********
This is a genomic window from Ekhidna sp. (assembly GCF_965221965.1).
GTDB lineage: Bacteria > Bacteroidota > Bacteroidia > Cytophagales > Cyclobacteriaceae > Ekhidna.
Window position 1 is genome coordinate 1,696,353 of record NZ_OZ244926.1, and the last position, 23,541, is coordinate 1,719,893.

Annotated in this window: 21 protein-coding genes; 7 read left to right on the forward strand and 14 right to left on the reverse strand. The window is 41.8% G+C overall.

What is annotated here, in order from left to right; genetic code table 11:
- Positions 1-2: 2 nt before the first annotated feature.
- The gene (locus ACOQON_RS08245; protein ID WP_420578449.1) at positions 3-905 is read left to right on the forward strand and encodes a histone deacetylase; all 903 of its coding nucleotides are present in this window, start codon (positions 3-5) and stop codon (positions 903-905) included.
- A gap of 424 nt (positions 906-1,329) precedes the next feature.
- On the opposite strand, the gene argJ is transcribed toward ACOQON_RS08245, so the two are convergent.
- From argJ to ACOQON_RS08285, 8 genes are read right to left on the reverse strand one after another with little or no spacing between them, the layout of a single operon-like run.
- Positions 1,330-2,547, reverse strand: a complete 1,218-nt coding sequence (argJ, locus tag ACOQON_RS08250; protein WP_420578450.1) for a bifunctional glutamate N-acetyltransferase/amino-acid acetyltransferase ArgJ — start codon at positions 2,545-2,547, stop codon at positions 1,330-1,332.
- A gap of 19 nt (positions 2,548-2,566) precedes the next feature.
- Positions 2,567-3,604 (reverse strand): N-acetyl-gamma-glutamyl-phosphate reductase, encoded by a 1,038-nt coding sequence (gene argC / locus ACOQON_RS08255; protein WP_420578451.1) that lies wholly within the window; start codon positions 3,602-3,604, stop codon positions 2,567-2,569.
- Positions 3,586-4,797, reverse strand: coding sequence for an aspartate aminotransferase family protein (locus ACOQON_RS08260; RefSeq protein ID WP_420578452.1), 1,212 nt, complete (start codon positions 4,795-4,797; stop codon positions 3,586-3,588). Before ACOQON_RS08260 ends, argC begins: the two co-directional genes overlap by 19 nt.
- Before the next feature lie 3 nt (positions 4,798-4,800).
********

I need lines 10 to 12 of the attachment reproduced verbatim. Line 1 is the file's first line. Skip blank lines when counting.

- From argJ to ACOQON_RS08285, 8 genes are read right to left on the reverse strand one after another with little or no spacing between them, the layout of a single operon-like run.
- Positions 1,330-2,547, reverse strand: a complete 1,218-nt coding sequence (argJ, locus tag ACOQON_RS08250; protein WP_420578450.1) for a bifunctional glutamate N-acetyltransferase/amino-acid acetyltransferase ArgJ — start codon at positions 2,545-2,547, stop codon at positions 1,330-1,332.
- A gap of 19 nt (positions 2,548-2,566) precedes the next feature.